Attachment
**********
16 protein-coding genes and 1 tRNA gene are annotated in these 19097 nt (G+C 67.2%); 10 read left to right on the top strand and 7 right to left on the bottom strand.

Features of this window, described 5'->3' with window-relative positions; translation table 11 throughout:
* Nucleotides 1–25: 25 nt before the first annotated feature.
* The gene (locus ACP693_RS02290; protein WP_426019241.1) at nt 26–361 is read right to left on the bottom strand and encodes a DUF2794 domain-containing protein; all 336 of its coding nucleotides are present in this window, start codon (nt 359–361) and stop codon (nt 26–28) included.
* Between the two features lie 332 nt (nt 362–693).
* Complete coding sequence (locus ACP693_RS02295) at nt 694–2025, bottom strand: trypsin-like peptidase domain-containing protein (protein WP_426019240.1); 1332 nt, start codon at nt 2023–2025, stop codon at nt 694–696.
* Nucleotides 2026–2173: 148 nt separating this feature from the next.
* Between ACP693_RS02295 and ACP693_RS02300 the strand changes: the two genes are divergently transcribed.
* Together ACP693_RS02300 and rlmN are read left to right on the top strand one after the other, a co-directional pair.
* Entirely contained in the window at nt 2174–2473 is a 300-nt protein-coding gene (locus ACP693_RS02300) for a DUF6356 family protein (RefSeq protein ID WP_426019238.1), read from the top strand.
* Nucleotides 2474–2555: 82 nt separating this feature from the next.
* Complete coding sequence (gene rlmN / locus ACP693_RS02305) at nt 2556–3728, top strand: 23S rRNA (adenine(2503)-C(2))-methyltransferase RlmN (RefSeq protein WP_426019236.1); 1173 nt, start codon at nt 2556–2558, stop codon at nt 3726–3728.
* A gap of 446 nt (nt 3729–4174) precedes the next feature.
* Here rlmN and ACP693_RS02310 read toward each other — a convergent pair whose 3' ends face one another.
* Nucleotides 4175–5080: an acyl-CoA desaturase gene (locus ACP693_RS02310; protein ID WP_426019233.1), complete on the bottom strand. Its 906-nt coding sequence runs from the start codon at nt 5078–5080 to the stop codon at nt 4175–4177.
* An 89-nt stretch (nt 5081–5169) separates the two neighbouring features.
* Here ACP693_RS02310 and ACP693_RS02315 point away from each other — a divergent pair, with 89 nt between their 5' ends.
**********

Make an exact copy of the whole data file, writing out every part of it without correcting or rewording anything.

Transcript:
16 protein-coding genes and 1 tRNA gene are annotated in these 19097 nt (G+C 67.2%); 10 read left to right on the top strand and 7 right to left on the bottom strand.

Features of this window, described 5'->3' with window-relative positions; translation table 11 throughout:
* Nucleotides 1–25: 25 nt before the first annotated feature.
* The gene (locus ACP693_RS02290; protein WP_426019241.1) at nt 26–361 is read right to left on the bottom strand and encodes a DUF2794 domain-containing protein; all 336 of its coding nucleotides are present in this window, start codon (nt 359–361) and stop codon (nt 26–28) included.
* Between the two features lie 332 nt (nt 362–693).
* Complete coding sequence (locus ACP693_RS02295) at nt 694–2025, bottom strand: trypsin-like peptidase domain-containing protein (protein WP_426019240.1); 1332 nt, start codon at nt 2023–2025, stop codon at nt 694–696.
* Nucleotides 2026–2173: 148 nt separating this feature from the next.
* Between ACP693_RS02295 and ACP693_RS02300 the strand changes: the two genes are divergently transcribed.
* Together ACP693_RS02300 and rlmN are read left to right on the top strand one after the other, a co-directional pair.
* Entirely contained in the window at nt 2174–2473 is a 300-nt protein-coding gene (locus ACP693_RS02300) for a DUF6356 family protein (RefSeq protein ID WP_426019238.1), read from the top strand.
* Nucleotides 2474–2555: 82 nt separating this feature from the next.
* Complete coding sequence (gene rlmN / locus ACP693_RS02305) at nt 2556–3728, top strand: 23S rRNA (adenine(2503)-C(2))-methyltransferase RlmN (RefSeq protein WP_426019236.1); 1173 nt, start codon at nt 2556–2558, stop codon at nt 3726–3728.
* A gap of 446 nt (nt 3729–4174) precedes the next feature.
* Here rlmN and ACP693_RS02310 read toward each other — a convergent pair whose 3' ends face one another.
* Nucleotides 4175–5080: an acyl-CoA desaturase gene (locus ACP693_RS02310; protein ID WP_426019233.1), complete on the bottom strand. Its 906-nt coding sequence runs from the start codon at nt 5078–5080 to the stop codon at nt 4175–4177.
* An 89-nt stretch (nt 5081–5169) separates the two neighbouring features.
* Here ACP693_RS02310 and ACP693_RS02315 point away from each other — a divergent pair, with 89 nt between their 5' ends.